What does the public think of the legal status quo in Scotland? ​​​​​​​- Rob Aberdein

As I was sitting with my coffee and laptop, ready to pen my regular column – which would have been about the health and wellbeing of solicitors in Scotland (which, rest assured, will follow) – an email arrived in my inbox which arguably also has a lot to do with the wellbeing of solicitors in Scotland.

The author is proposing a motion at the upcoming Law Society of Scotland AGM that would seek to exclude alternative business structures (ABS) from operating in Scotland and put forward a number of arguments to support this. These included the following points:

  • solicitors’ rights are held in public trust and cannot legitimately be sold privately;
Rob Aberdein is Chief Commercial Officer at ProgenyRob Aberdein is Chief Commercial Officer at Progeny
Rob Aberdein is Chief Commercial Officer at Progeny
  • the solicitors’ profession enjoys the privilege of monopoly rights to deliver to and charge the public for certain legal services;
  • the solicitors’ profession has not consented to ABS;
  • ‘State Control’ of solicitors’ regulation cannot legitimately be purchased by private bargain, and;
  • that ABS has failed to benefit England and Wales and that it is inevitable that a solicitor acting within a shareholder company shall face an irreconcilable conflict of interests.

I don’t propose to analyse the merits and demerits of ABS here but am content to share on record that I am broadly in favour of this, subject to the appropriate checks and balances. There are also those in the profession, such as Brian Inkster, who can set out the alternative case for ABS in a much more articulate and informed manner than I.

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Brian will tell you that legal practices currently operate as private businesses run to generate profit for their owners and that they are not ‘public assets’. He will also tell you that there is indeed a monopoly that was correctly identified some considerable time ago (by the Roberton Review) as not being in the best interests of the legal practices nor consumers.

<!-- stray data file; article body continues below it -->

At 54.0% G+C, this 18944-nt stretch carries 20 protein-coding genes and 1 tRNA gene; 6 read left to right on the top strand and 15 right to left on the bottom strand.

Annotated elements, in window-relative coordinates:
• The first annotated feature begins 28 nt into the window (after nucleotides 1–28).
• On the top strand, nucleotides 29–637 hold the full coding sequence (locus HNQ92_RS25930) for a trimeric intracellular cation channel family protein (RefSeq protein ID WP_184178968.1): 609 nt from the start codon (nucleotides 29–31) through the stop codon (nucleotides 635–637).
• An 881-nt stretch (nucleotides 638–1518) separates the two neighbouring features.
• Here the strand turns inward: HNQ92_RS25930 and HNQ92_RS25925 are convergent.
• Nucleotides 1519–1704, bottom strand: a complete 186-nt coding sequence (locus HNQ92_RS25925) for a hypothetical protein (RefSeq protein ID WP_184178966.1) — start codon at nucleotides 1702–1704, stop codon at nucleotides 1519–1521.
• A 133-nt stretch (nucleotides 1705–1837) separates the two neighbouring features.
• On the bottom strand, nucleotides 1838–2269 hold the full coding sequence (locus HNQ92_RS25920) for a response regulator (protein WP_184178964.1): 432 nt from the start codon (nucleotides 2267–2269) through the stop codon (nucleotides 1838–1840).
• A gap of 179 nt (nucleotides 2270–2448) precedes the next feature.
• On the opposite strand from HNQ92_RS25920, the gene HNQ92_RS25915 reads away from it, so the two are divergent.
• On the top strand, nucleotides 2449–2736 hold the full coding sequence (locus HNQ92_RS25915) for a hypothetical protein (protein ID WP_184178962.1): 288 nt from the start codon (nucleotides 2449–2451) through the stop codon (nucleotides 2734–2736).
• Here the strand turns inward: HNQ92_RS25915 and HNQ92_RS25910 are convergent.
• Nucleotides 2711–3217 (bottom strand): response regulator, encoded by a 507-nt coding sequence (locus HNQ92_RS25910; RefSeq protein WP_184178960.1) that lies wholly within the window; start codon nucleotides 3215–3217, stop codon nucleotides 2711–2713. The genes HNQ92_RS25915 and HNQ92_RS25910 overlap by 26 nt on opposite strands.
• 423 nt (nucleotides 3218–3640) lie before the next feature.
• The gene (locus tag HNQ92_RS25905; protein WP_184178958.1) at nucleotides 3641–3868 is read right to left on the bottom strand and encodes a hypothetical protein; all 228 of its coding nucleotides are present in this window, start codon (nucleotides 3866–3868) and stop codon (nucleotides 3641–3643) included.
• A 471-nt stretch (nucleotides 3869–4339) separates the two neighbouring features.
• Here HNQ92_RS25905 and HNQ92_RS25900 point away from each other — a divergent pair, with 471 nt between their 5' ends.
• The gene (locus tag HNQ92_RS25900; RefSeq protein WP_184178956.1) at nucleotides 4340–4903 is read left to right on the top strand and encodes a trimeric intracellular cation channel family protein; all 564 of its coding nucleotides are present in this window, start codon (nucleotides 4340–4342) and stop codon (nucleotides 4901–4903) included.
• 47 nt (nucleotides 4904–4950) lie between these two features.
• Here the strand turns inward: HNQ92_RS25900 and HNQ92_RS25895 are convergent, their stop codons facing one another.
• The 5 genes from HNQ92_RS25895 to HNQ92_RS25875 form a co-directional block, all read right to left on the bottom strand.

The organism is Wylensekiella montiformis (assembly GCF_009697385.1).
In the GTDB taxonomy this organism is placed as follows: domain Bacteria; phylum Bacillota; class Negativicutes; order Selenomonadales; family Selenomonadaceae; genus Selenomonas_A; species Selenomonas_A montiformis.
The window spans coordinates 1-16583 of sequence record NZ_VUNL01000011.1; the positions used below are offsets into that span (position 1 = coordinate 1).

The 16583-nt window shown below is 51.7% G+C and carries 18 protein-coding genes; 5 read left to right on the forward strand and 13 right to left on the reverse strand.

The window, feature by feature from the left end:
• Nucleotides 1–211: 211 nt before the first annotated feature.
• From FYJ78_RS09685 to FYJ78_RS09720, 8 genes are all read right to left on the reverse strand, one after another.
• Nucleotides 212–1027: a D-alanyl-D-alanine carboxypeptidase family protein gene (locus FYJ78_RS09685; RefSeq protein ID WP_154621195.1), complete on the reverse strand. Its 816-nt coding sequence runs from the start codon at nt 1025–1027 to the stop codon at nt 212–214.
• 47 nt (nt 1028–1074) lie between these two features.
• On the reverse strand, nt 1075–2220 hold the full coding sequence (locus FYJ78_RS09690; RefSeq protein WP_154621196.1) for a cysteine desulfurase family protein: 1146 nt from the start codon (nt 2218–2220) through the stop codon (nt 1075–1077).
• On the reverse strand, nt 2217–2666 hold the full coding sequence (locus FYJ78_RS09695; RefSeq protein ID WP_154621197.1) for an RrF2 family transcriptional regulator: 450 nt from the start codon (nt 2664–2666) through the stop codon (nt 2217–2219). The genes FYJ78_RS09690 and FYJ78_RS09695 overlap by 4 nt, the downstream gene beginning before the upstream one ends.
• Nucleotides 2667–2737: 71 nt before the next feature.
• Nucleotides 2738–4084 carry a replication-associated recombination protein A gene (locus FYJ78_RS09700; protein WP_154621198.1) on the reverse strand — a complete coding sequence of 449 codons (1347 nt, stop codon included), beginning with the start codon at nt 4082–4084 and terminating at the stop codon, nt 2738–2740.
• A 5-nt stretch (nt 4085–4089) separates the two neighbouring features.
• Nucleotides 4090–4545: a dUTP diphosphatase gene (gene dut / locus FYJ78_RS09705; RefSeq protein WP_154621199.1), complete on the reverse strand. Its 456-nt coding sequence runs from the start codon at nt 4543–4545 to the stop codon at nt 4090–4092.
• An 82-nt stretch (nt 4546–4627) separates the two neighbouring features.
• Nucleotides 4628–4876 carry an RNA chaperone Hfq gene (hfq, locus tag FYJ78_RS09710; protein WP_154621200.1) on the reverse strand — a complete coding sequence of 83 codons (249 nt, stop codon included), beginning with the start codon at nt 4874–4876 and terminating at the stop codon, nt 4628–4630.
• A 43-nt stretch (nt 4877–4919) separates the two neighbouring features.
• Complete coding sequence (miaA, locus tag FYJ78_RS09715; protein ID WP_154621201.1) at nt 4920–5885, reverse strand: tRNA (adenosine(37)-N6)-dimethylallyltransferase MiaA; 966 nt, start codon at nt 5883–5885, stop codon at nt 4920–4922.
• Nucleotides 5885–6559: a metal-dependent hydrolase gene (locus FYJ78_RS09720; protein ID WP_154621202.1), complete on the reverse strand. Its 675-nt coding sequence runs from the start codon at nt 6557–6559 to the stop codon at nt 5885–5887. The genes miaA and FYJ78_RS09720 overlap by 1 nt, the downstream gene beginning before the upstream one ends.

He would also point out that in England and Wales, when that monopoly was removed by the Legal Services Act 2007, there was fear amongst certain solicitors that they would lose their livelihoods as a result. That never transpired. Instead, Brian would point out that evidence shows that non-solicitor spouses have become part-owners in a business they had supported, as have employees, and that more options are now available to law firms for succession planning and raising finance.

My overriding thought when reading the email however, and the question I’d pose to the Scots lawyers reading this, is – how would members of the public ‘looking in’ view the current debate within the profession and what might they conclude was the best way forward to advance their interests? Would they perhaps be encouraged by the prospect of investment that improves the customer experience and the removal of a monopoly? If the client was able to ask those advocating for the status quo to outline the positive arguments for the consumer, I also wondered what these might be? I struggled to come up with any to be honest.

The very nature of the profession and all that’s good about it means that healthy debate about its future should be encouraged and facilitated, but ought the debate not to centre on what is best for our clients, as opposed to what is best for some in the profession?

Rob Aberdein is Chief Commercial Officer at Progeny

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